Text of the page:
These measures are short-term fixes and have created a moral hazard problem for MFIs.The restrictions on multiple borrowings would mean non-renewal of a lot of current loans. And since most groups were made by MFIs and were not social groups that came together themselves, there is little social incentive to repay. Also due to the combined effect of political opportunism and the general anti-MFI environment, borrowers are exploiting the recovery laws to escape from repayment. If the trend continues, it would become increasingly difficult for the MFIs to get loans from banks for their operations. Thus, we see that the very laws which were meant to facilitate and regulate MFI activity in the state are now curbing all of MFI operations.

The authorities should realize that microfinance is in principle, capable of providing access to capital for the most deprived sections and the current failure was systemic, due to lack of regulation. This can be rectified by bringing proper policy changes through a regulator like RBI, which has a long history of good policy making. This would ensure that regulation of this sector is immune from political influences. Only then can the firms hope to survive through the current times and prosper and replicate the model in all parts of the country.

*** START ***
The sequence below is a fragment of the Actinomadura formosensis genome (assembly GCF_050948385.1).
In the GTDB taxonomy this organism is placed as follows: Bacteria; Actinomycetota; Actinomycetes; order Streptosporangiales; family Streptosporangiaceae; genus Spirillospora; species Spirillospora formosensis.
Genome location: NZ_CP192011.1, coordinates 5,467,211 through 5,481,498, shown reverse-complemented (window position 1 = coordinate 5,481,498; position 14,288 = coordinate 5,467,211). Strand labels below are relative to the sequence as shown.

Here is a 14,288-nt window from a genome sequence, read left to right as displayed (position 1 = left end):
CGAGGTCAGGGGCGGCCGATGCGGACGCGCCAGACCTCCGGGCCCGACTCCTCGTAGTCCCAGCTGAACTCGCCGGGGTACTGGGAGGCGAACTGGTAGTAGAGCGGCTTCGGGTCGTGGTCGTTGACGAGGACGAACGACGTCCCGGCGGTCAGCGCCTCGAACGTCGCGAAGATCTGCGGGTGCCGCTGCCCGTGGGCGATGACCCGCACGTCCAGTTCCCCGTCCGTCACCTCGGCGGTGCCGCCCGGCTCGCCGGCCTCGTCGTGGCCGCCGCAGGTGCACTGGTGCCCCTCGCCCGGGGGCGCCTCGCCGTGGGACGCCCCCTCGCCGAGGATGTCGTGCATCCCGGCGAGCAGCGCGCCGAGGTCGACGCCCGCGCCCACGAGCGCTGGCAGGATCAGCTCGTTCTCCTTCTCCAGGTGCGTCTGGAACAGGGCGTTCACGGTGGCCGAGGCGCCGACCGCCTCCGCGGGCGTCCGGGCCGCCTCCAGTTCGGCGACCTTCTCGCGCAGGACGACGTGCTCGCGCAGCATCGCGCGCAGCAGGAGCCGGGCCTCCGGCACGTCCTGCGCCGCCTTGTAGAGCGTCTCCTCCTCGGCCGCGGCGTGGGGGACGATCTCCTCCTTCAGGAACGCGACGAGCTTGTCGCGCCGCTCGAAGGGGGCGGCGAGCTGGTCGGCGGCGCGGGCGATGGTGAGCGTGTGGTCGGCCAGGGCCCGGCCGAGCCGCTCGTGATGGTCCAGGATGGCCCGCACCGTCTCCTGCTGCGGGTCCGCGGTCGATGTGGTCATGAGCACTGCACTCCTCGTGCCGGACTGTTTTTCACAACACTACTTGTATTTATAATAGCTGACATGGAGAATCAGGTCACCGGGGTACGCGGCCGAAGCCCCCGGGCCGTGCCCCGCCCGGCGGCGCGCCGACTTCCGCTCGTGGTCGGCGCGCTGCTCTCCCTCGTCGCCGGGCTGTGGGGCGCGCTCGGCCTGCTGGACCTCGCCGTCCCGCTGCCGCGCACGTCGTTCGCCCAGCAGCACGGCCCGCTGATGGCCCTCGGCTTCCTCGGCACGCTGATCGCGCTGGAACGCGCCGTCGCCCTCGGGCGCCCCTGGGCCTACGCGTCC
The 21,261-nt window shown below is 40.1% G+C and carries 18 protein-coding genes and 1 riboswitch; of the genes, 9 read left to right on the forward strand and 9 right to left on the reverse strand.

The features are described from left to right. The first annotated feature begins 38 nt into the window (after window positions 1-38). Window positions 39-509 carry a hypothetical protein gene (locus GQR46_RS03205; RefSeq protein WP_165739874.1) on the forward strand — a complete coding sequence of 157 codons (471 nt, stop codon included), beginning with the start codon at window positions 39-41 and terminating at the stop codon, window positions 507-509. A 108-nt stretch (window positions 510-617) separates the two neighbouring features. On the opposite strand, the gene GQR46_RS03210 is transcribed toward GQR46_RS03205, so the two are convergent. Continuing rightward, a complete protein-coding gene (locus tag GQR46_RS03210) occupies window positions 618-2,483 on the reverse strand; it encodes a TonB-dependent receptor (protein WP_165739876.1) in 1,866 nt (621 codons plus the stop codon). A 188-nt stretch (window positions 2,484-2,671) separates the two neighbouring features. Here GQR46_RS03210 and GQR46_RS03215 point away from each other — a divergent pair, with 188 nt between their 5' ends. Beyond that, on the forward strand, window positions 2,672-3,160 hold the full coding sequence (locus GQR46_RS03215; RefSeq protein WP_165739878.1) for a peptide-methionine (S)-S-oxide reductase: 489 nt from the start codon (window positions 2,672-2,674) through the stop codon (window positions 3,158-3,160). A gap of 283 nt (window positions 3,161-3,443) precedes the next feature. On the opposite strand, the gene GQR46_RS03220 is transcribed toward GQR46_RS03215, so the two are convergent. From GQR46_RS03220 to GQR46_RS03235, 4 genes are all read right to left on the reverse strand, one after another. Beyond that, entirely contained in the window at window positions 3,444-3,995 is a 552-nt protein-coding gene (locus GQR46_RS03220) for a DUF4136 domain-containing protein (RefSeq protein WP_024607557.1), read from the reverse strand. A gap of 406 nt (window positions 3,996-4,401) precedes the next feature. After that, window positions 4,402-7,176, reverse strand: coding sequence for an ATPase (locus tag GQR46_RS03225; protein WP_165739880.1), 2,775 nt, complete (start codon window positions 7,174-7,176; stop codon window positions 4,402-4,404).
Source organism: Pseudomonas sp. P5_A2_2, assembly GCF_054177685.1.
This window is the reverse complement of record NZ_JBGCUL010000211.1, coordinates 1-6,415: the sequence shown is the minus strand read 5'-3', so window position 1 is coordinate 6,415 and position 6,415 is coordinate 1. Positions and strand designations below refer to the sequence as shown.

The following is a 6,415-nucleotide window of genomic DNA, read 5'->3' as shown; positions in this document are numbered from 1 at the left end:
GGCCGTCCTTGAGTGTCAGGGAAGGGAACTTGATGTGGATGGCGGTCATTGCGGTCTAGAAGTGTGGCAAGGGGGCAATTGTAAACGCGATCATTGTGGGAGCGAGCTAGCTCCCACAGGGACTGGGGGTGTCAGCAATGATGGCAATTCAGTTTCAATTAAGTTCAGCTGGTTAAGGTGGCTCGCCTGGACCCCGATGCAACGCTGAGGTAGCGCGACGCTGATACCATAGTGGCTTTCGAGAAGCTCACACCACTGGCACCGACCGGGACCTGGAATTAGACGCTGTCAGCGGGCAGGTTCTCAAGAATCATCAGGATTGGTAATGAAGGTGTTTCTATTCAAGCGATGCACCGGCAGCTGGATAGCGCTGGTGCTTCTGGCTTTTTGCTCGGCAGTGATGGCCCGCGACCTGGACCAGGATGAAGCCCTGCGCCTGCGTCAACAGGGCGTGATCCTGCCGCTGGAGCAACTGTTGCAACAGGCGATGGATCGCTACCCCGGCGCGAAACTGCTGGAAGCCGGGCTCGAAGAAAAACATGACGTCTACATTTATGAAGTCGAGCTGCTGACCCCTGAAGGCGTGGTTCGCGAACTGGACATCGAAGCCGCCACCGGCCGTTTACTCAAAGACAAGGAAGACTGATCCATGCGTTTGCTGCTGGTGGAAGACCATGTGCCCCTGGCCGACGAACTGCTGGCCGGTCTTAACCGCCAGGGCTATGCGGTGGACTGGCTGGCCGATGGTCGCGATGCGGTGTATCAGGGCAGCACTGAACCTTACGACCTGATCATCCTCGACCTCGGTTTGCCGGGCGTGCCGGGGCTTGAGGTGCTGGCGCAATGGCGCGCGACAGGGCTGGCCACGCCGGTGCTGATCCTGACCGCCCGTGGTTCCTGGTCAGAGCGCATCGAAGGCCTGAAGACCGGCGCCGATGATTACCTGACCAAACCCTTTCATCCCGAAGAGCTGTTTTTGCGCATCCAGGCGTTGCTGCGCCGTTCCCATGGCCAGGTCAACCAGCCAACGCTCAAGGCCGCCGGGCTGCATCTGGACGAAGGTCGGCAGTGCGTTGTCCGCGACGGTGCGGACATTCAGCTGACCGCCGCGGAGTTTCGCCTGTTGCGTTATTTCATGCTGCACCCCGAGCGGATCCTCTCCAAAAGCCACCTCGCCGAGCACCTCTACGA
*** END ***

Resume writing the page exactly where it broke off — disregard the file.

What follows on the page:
1. Really informative post. A reference to Malegam committee report would have been reasonable here. Also a question regarding following statement in the post
    "Also due to the combined effect of political opportunism and the general anti-MFI environment, borrowers are exploiting the recovery laws to escape from repayment."

    AFAIK MFI borrowers are poor people and the borrowings of even the whole group are well below Rs 50,000. A 'successful' SHG member makes around 24000 per year. Also I think taking a legal route of the recovery laws is very difficult for them while even financially a bit better farmer class finds it difficult to do.

    Is there any case study which corroborates above statement?

  2. The following text corroborates the point made in the article:

    "This trend can be best illustrated by reviewing the recent performance of Spandana, a big MFI, which had seen growth rates of over 100% over the past 8 years. With repayment rates in AP having fallen to as low as 20%, Spandana has not received any repayment on Rs. 1300 crore worth of loans and now faces the prospect of closing down. "

    Complete reference can be found at:

    Raja D, J. S., & Rajashekar, M. (2011, January 13). Microfinance Crisis. Retrieved January 16, 2011, from Economic Times: